The reappearance of Handyside
Consternation reigned for a while at the entrance to the Royal Devonshire. Men craned their necks and women uttered nervous little shrieks. But Evelyn Forbes was endowed with a vigorous frame and a splendidly vital spirit, and she recovered her senses before she could be carried into the vestibule.
The fact that she had fainted, too, brought to the aid of her waking senses the innate horror of her race and class for anything approaching a “scene,” and she was almost unnaturally collected in speech and demeanor within a few seconds after her eyes had reopened.
“Did I give way like that?” she said, with a valiant smile, first at Theydon, and then at the ring of faces, each with its varying expression of curiosity or concern. “How stupid of me! How excessively stupid! That sort of behavior doesn’t help at all— does it?
Thank you, I can walk quite well.. I’ll just go to mother’s room and telephone home.... There has been some silly mistake. By this time it will be rectified, I’m sure.... Come, Mr. Theydon. Where is Mr. Winter?”
“Here,” said the detective. “I’ll follow in a minute or so. Please don’t communicate with London till I arrive.”
His quietly insistent tone was meant rather for Theydon than for the half-demented girl, who was stumbling anywhere but in the right direction until Theydon caught her arm and led her to the lift. She contrived to remain outwardly calm until she reached the seclusion of the sitting room, when she broke into a flood of tears, while in disjointed and hysterical words she blamed her own rashness for the fate which had overtaken her mother.
If only she had used better judgment when the telegram came— if only she had hired an automobile and driven straight to Beachy Head— if only she had done a dozen other things which no one would possibly have dreamed of doing— she might have safeguarded her darling mother!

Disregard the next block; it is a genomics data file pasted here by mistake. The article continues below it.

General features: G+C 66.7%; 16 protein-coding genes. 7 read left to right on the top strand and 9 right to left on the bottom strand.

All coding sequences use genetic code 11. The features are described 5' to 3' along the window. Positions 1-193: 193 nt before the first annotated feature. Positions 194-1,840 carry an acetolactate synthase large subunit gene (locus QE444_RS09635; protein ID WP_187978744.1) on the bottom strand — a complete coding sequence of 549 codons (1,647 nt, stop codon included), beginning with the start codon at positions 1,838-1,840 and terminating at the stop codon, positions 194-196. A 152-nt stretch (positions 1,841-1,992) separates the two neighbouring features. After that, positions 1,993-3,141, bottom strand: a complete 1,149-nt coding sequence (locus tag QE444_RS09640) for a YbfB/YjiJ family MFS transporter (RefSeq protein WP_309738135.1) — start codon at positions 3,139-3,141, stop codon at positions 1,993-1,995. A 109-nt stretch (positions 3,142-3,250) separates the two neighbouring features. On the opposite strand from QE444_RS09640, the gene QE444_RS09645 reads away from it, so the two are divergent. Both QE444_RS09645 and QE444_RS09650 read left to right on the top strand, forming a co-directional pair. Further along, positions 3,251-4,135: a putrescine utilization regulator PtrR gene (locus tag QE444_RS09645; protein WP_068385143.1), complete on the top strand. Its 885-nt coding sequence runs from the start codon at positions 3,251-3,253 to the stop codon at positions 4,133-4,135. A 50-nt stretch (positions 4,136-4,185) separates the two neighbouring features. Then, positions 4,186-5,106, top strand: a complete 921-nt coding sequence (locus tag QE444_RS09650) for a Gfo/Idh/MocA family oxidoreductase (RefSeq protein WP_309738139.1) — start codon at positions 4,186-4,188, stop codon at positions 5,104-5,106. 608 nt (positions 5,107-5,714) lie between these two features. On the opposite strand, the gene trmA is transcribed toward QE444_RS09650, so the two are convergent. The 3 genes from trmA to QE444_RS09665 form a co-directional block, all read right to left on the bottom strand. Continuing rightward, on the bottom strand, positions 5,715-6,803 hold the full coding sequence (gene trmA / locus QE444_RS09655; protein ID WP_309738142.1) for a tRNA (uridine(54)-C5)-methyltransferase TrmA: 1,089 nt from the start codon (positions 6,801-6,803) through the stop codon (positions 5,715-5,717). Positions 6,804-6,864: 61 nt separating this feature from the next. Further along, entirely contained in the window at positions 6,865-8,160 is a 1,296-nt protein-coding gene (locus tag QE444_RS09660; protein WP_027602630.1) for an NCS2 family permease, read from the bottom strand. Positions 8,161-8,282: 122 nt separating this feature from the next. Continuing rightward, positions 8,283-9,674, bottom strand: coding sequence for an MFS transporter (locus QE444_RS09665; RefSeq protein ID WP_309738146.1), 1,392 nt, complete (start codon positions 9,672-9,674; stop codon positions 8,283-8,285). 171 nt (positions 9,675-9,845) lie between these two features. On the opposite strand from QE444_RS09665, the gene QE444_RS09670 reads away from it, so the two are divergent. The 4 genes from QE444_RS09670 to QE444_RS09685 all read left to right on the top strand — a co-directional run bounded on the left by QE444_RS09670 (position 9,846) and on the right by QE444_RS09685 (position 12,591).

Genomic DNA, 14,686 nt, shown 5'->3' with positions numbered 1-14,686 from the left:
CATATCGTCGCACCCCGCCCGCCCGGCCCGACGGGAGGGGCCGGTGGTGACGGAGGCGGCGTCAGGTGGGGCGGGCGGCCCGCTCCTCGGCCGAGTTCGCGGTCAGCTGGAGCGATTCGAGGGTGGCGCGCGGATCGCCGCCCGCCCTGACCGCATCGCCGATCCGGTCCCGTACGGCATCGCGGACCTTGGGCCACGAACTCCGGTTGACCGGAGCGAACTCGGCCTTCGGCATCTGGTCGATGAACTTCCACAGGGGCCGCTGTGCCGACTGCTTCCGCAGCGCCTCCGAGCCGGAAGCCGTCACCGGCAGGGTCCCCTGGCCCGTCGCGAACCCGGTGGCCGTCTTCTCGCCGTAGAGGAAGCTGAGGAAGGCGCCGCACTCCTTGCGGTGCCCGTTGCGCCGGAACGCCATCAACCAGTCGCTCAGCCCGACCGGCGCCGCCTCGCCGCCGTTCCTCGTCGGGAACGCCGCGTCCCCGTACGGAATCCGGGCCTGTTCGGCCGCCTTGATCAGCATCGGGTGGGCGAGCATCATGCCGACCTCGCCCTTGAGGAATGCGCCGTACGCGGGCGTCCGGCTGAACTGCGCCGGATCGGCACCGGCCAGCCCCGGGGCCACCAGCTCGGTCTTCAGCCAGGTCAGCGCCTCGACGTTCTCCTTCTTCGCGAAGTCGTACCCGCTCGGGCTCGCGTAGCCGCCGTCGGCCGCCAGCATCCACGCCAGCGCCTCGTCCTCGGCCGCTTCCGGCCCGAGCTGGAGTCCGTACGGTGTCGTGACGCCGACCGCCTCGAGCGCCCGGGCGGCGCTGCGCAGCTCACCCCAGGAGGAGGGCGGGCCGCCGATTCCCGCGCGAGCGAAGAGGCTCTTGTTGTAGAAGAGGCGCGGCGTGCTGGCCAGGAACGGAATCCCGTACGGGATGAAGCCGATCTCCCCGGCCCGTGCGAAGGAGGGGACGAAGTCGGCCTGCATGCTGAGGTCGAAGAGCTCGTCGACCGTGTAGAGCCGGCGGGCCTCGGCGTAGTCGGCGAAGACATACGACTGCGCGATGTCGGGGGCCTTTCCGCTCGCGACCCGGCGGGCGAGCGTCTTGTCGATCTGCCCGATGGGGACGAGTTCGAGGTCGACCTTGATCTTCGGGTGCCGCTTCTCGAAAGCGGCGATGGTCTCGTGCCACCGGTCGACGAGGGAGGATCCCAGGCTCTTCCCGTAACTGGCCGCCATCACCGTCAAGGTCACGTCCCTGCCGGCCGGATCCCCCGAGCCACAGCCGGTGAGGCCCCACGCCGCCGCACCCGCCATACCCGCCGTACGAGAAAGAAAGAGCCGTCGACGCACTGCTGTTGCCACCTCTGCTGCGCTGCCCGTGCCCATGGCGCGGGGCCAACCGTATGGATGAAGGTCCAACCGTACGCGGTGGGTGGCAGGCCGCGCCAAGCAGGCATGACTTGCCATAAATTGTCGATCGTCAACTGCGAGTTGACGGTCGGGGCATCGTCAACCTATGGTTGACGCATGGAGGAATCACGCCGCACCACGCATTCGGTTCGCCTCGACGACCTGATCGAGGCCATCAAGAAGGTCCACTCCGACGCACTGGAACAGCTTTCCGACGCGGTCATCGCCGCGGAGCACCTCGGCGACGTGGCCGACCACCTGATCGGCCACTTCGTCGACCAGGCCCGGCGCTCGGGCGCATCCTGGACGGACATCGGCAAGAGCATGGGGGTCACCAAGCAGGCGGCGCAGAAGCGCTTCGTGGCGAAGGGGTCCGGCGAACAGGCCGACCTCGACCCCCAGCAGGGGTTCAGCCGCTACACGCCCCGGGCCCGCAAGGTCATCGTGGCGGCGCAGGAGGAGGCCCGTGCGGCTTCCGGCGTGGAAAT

Theydon, meanwhile, was nearly frantic with the indecision of ignorance. Never had he felt so helpless, so utterly childish and unhinged in the face of disaster. He had heard that it was good for a woman to be allowed to cry when overwhelmed with misery. Again, he remembered reading somewhere that the feminine temperament should not be allowed to yield to a too-tempestuous grief, or the delicate and finely-balanced female organism might suffer irreparable injury. Should she be given water or a stimulant? Should one leave her alone or endeavor to soothe her?
Heaven only knew— he didn’t— so he did exactly what any devout and despairing lover might be expected to do— put an arm around her shoulders, and murmured a frenzied assurance of his willingness to die several times, and vanquish a horde of Young Manchus in the process, ere she could be allowed to endure one needless hour of distress on her mother’s account.